You are here

Soumyadipta Majumder asked: What are the different modes of encryption?

  • Share
  • Tweet
  • Email
  • Whatsapp
  • Linkedin
  • Print
  • Arul R. replies: Encryption is a way of scrambling the data or message thereby securing the data from unintended recipients. Decryption is the way of retrieving the data that is encrypted.

    There are two basic modes of encryption:

    • Symmetric Encryption or Secret Key Encryption: In this method, the same key called the secret key is used to encrypt and decrypt the data or message. It is a very simple method of encryption but the challenge is to preserve the secret key from unintended recipients. If A wants to send a message to B, A encrypts the data using a secret key and shares the key with B to decrypt and read the message.
    • Asymmetric Encryption or Public Key Encryption: In this method, different keys are used to encrypt and decrypt the data or message. It is a complex but an efficient method of encryption. A public key known to all is used to encrypt the message and a private key only available with the recipient is used to decrypt the message. Public key is like finding a telephone number in a directory where each person has its own public key.

      If A wants to send a message to B, A encrypts the message with B’s public key which is available in public domain. The recipient of the message, that is B, uses his/her private key to decrypt the message. Similarly, B uses A’s public key to encrypt and send a message to A, who then decrypts using his/her private key. In this case A and B have different public and private keys.

    The recent end-to-end encryption implemented by WhatsApp for its users is a more complex version of asymmetric encryption where the private key varies for each message that is sent. Though the encryption happens without any need for intervention from the user, a lot of activity is undertaken to ensure messages are encrypted.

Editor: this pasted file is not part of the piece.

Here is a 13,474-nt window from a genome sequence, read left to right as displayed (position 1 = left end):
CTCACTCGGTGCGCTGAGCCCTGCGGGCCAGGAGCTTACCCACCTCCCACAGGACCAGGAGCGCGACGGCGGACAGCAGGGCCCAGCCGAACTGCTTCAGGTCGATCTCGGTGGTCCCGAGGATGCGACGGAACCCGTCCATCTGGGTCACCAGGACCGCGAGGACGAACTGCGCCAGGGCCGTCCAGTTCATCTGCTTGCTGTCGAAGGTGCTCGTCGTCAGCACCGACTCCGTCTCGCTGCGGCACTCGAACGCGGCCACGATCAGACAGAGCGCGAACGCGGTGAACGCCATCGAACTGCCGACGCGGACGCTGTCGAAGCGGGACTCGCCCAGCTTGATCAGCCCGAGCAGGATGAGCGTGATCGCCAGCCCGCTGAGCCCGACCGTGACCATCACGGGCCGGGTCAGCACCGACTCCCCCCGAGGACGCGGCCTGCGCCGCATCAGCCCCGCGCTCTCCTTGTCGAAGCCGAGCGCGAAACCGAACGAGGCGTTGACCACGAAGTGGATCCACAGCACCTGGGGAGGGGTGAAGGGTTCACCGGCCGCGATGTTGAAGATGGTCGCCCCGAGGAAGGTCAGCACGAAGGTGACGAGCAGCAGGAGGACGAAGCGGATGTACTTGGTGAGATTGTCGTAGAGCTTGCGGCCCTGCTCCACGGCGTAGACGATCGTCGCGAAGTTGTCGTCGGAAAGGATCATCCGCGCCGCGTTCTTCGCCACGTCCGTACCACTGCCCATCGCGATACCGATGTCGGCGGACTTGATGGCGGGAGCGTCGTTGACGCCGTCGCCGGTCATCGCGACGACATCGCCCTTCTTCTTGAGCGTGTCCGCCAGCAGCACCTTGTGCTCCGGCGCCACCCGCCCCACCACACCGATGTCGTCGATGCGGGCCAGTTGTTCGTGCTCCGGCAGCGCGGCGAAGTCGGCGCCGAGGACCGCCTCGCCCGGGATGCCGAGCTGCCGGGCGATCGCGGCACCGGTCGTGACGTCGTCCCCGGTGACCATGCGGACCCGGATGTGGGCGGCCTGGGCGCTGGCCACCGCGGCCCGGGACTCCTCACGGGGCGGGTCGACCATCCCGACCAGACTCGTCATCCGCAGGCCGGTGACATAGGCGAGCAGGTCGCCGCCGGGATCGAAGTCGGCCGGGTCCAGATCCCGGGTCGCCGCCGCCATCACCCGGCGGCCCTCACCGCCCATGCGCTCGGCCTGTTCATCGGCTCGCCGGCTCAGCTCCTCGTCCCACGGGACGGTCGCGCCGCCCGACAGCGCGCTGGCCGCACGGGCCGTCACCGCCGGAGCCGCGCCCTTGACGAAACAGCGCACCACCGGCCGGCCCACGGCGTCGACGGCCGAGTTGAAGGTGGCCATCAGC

WhatsApp uses three public keys, namely, Identity Key, Signed Pre Key and a bunch of One-Time Pre Keys. During the registration of the user, all these keys are generated by the app and sent to the WhatsApp server where they are stored in a directory. When A wants to communicate with B, the app requests the public keys of B from the server. A receives three public keys of B. Since there are a bunch of One-Time Pre Keys, a single One-Time Pre Key is allocated to A and then gets deleted from the server.

    In case C wants to communicate with A, then he/she will receive a different One-Time Pre Key. Using the three public keys of B, and A’s Identity Key, a Master Secret Key is generated. A Root Key and a bunch of Chain Keys are further generated using the Master Secret Key. A specific Message Key is also generated based on the Chain Key. The receiver B in this example decrypts the message using his/her private key and public key. The private key is generated at the user end and is not stored even on the server of WhatsApp. In a similar manner, B generates a Master Secret Key using A’s three public key and his/her Identity Key, Root Key, Chain Keys and the Message Key and uses it for encrypting data.

    Posted on April 12, 2016